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If you have used artificial tears recently, don’t blink. The Centers for Disease Control and Prevention (CDC) has issued a recall and a warning linking some artificial tears products to a cluster of antibiotic-resistant eye infections in multiple states.

So is your preferred brand of artificial tears caught up in this warning? Which products are affected? What do you do if you have the product? Or if you’re infected? We’ll tell you everything you need to know.

Also, you’ll want to bookmark The Krazy Coupon Lady’s full list of recalls to see what other items in your home may pose a risk to you and your family.


EzriCare Artificial Tears have been recalled due to a cluster of serious eye infections.

EzriCare artificial tears have been recalled due to serious bacterial infection risk.

Keep an eye out for EzriCare Artificial Tears (Carboxymethylcellulose Sodium, 10mg in 1mL) in ½-fluid ounce (15mL) containers (NDC: 79503-0101-15). The Centers for Disease Control and Prevention (CDC) are investigating a connection between a recent cluster of serious eye infections and the use of the EzriCare Artificial Tears — which have been sold at Walmart, Walgreens, Amazon, and other retailers.

From May 2022 to January 2023, the CDC has identified 56 cases from 11 states with a dangerous type of bacteria called VIM-GES-CRPA. The majority of these patients reported using EzriCare Artificial Tears before getting infected, leading to the official voluntary recall that was issued on Feb. 2, 2023.

Here’s a list of the 11 states that have reported incidents of antibiotic-resistant bacteria associated with artificial tears:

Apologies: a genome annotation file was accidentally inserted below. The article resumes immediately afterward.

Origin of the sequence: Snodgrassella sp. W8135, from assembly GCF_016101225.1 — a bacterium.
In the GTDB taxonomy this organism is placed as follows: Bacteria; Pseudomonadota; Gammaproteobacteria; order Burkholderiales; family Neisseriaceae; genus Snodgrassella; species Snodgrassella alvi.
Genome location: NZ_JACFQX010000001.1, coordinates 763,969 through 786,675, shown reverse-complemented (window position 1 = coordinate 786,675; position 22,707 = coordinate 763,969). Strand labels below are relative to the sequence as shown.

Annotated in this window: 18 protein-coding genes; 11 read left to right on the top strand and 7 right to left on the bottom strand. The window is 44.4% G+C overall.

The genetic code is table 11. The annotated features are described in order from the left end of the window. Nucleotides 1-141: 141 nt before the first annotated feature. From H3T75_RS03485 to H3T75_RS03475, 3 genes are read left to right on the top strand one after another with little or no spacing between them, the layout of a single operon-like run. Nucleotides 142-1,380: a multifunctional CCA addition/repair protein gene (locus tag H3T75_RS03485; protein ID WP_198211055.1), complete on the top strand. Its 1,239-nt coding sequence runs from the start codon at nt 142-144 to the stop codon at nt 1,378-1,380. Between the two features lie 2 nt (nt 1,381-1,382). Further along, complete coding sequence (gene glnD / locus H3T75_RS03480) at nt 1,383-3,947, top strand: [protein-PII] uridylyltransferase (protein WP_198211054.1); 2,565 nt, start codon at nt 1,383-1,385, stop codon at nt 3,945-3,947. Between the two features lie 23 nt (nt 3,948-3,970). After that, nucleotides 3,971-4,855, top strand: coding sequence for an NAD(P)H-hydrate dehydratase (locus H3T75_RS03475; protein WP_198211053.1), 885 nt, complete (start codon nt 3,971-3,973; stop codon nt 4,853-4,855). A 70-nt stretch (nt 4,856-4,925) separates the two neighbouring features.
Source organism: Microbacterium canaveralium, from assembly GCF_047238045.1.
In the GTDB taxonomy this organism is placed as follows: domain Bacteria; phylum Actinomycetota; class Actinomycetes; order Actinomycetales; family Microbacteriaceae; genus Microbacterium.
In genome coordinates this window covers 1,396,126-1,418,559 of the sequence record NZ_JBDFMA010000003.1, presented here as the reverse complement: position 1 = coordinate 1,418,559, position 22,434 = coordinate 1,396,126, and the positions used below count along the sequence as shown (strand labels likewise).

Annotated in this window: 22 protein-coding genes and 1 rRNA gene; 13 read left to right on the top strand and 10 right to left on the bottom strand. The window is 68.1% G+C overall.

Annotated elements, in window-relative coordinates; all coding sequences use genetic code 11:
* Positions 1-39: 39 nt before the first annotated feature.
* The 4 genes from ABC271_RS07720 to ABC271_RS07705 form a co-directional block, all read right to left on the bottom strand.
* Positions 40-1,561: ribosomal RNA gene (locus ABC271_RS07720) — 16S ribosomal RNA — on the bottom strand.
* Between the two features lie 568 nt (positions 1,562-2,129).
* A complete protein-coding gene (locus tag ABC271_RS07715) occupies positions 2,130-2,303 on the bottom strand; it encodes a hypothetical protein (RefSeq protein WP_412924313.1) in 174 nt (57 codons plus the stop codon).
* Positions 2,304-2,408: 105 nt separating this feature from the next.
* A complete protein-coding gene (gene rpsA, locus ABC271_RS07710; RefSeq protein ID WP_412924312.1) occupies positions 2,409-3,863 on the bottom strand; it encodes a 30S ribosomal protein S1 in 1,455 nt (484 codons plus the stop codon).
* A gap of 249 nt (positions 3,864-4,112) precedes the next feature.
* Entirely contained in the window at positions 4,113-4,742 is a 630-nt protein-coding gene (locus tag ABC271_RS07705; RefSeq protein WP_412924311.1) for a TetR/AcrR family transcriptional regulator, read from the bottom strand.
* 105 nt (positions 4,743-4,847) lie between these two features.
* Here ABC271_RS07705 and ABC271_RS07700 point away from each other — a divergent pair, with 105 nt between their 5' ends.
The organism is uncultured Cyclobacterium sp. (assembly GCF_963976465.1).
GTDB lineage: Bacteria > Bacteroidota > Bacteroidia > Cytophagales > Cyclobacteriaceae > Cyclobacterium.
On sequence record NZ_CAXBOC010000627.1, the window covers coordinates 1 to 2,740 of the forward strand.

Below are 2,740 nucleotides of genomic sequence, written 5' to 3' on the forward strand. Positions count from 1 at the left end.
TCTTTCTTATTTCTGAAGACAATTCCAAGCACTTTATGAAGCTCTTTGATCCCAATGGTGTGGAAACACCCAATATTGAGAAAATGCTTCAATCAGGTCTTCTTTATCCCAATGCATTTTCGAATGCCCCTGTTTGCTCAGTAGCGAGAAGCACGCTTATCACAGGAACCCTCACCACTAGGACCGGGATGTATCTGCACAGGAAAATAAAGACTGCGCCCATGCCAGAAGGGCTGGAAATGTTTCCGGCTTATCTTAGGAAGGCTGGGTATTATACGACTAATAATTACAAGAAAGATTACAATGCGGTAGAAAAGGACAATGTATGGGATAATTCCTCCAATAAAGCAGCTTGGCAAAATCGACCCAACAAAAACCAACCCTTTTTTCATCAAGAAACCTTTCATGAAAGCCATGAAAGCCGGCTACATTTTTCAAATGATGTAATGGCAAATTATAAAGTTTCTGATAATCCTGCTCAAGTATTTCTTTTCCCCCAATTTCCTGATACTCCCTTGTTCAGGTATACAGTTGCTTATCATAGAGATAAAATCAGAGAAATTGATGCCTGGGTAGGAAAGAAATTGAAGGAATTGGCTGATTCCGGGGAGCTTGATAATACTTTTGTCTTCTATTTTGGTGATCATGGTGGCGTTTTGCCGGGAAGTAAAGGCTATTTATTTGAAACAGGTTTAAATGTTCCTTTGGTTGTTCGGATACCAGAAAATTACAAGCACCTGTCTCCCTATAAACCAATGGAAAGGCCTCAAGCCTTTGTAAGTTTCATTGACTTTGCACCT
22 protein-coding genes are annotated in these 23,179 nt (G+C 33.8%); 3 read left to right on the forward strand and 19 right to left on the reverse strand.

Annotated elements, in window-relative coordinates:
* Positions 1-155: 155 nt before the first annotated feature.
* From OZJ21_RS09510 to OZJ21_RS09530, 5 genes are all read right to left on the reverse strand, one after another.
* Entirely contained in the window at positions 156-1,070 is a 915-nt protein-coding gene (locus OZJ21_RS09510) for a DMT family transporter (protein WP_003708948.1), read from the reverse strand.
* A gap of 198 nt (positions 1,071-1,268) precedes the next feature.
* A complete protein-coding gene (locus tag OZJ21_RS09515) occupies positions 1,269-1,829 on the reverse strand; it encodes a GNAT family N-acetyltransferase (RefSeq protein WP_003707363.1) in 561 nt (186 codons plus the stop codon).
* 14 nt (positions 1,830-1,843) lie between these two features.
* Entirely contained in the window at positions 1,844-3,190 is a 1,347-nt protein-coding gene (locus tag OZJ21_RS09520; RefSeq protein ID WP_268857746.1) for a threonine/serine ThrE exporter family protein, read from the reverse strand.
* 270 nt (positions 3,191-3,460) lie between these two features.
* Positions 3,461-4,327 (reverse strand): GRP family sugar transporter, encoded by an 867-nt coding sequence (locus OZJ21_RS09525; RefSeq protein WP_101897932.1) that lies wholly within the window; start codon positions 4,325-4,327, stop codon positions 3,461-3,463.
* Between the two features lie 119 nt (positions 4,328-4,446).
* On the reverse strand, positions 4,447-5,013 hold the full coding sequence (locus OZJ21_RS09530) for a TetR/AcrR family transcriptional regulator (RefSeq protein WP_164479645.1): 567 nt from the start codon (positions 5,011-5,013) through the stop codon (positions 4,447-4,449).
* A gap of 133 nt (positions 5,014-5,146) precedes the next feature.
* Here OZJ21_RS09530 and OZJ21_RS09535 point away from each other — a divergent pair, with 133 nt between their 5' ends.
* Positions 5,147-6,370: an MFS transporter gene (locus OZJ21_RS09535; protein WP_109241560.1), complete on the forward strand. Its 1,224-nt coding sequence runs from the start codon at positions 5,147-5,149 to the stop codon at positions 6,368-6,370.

• California
  • Colorado
  • Connecticut
  • Florida
  • New Jersey
  • New Mexico
  • New York
  • Nevada
  • Texas
  • Utah
  • Washington


The bacteria can cause vision loss, severe corneal damage, and even death.

Packaging of the recalled EzriCare artificial tears.

Laboratory testing of the artificial tears has found the presence of the VIM-GES-CRPA bacteria, and the CDC recommends that patients immediately stop using EzriCare Artificial Tears until further investigation is complete.

In the 11-state cluster of VIM-GES-CRPA infections, people have reported vision loss, scarring on the cornea, and even the need for a cornea transplant. In the most extreme cases, patients suffered permanent vision loss, hospitalization, and even death in one case.


Symptoms of these eye infections include redness, pain, and blurred vision.

Packaging of the recalled EzriCare artificial tears.

Symptoms of the eye infections associated with the use of EzriCare Artificial Tears include eye redness, pain, swelling, discharge, and blurred vision. Some people may also experience sensitivity to light and a feeling of having something in their eye. If you experience any of these symptoms, it is recommended to see an eye doctor immediately.

If the infection caused by using EzriCare Artificial Tears isn’t treated quickly and properly, it can lead to some serious and potentially permanent eye problems.



There is a class action lawsuit forming.

Graphic from the official EzriCare class action information page.

EzriCare’s first statement about the CDC investigation pointed the finger at the India-based manufacturer of their eye drops, denied any reports of adverse affects, and stated that there would be no recall.

A week later, they posted the FDA’s “voluntary recall” announcement. Meanwhile, Sokolove Law has set up a website looking for EzriCare customers to file a class action lawsuit against the company.

RELATED: These class action settlements may owe you money


Contact EzriCare if you’re looking for a refund — but no guarantees.

There’s no telling just yet if you’ll be able to return your EzriCare products to the place you bought them. And although EzriCare claims that all sales are final, they offer a customer service phone number (718-502-6610) and an email address (ezricare@ezrirx.com).

Keep in mind that a class action lawsuit is forming, and you may consider reaching out to an attorney if you have been affected by the recalled product.



These Eye Drops Have Been Recalled Due to Drug-Resistant Bacteria